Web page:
"Fat Lady" Sets UK Hep record, by Pat Butcher, note by Larry Eder

There are few things that infuriate me more than that hearing a women athlete has been told that she is fat, or needs to loose weight. Truth is this, with proper nutrition, eight to ten hours of sleep, and a good workout schedule, your body will get to the weight that it is supposed to be. 

Two to three hours of exercise a day will put your body in a place where you are probably more worried about maintaining weight than loosing.I coached sixteen years, at high school, community college, university and club, six years with young women, and I would never have considered such a statement. 

The key for a coach is to provide the tools for the athlete to grow, not just during the two plus hours a day you work with them. You want to show them how to make healthy decisions. Whole grains, fresh fruit, veggies, water, fresh fish, lean meat, legumes. Much of the time, it is what athletes eat-junk, soda-that can affect workouts, and racing. A healthy diet, strong workouts, take care of most issues.

Jessica Ennis, photo by PhotoRun.net  

So, when I heard that Jessica Ennis was told that she may be "too fat" for her event, by an official, I was, well, shocked, but not surprised. Pat Butcher, the author of the following article, goes a bit further. 

The title of this article is ironic, and is the title given by the writer, Pat Butcher. Pat is writing about heptathlon star Jessica Ennis, who, after two consecutive seconds in major competitions, not only defeated both of the women who claimed victories over her, but she broke the 6900 point level in the women's heptathlon. Ennis is now number 8 on the All time list. Whose in front of her? Oh, Carolina Kluft, Jackie Joyner-Kersee are a couple of the names on that list of seven people in front of her.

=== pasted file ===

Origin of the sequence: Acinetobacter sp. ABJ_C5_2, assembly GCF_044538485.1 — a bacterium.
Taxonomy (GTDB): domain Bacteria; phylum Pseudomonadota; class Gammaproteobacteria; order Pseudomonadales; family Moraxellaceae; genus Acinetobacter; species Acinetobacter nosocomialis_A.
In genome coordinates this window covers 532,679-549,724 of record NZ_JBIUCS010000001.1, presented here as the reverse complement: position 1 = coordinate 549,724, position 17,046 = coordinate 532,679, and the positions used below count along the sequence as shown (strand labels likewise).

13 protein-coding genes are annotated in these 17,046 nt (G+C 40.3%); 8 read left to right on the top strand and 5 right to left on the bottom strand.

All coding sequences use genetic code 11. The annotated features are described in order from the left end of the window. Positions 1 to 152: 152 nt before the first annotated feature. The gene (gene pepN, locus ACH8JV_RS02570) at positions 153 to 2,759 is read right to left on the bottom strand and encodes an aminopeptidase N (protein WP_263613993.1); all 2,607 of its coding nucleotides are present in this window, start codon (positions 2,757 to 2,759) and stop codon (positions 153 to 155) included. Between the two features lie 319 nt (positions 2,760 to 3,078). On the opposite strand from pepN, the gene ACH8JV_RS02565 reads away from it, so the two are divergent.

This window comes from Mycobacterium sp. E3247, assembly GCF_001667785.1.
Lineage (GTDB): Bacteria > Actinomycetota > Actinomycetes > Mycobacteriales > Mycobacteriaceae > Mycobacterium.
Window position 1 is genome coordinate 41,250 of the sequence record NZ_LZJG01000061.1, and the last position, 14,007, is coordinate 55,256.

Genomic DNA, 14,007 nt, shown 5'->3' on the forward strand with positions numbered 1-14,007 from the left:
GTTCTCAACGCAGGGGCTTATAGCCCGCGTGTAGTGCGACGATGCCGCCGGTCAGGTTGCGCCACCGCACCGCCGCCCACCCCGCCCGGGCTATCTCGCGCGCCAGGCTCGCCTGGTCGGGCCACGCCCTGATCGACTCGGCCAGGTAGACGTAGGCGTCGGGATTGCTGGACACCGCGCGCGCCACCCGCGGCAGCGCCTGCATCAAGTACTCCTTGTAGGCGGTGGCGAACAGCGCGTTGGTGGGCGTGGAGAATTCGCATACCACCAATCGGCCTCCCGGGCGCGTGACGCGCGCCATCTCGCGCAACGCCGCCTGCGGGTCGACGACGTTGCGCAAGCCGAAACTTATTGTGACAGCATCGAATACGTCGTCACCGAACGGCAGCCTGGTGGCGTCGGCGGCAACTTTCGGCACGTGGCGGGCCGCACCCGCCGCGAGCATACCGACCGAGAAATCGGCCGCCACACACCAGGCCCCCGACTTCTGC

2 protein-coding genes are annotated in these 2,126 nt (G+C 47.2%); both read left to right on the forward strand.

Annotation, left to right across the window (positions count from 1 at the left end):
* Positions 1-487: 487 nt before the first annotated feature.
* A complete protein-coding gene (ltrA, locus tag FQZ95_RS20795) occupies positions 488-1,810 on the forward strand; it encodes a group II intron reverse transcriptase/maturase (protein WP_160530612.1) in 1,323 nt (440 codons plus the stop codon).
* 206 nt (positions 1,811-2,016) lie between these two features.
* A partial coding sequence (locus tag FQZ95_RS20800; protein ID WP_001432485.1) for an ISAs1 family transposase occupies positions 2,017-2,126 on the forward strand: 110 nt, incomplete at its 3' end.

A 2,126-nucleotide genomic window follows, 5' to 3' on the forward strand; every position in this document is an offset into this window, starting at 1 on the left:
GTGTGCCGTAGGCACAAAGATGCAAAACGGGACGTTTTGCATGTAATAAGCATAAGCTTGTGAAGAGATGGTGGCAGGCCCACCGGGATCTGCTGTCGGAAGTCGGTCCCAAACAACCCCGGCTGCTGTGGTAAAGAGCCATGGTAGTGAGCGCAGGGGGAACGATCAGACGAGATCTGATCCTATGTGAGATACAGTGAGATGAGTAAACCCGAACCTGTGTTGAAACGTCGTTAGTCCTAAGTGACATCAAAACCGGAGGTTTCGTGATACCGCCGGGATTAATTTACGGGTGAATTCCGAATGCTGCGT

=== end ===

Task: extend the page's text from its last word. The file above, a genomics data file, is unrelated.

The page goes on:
Pat Butcher has observed our sport, and run in the sport, since the invention of the modern running shoe. He possesses a wonderful command of the English language with a wee bit of cynicism, and a huge sense of humor. 

The story of Jessica Ennis' success, on the eve of the most challenging competition of her young life, is complicated. With lots of family support, a great coach, a supportive fiance, Jessica Ennis is focused on 2012. That she is also the poster girl for many of the global companies hoping to gain positive brand thoughts from her success in London is obvious for anyone who looks at global sports marketing. 

I have been lucky enough to observe Jessie in several competitions, when she has won gold, and when she has taken silver, and endured much second guessing. I must say that I have never seen an athlete show such class as Ms. Ennis during her silver medal performance in Daegu last summer. 

After the British record, smiles were seen on the faces of Jessie Ennis and her coach, Toni Minichello.

 A good weekend, now back to the track in Sheffield, for some running, jumping and throwing. It is less than two months to London.  

This column and many other thoughtful, controversial, provocative columns can be found at GlobeRunner.org, all from the pen of one Mr. Pat Butcher. 

It's not over 'til the fat lady...... runs the 800 metres.

In 2.09.00, as it happens.

And that was easily sufficient to cap victory for Jessica Ennis in the celebrated heptathlon in Götzis, Austria on Sunday, beating her rival, world champion Tatyana Chernova by 132 points; and breaking Sydney Olympic champion Denise Lewis' national record. For good measure, the reigning Olympic champion, Natalya Dobrijnska was relegated to ninth place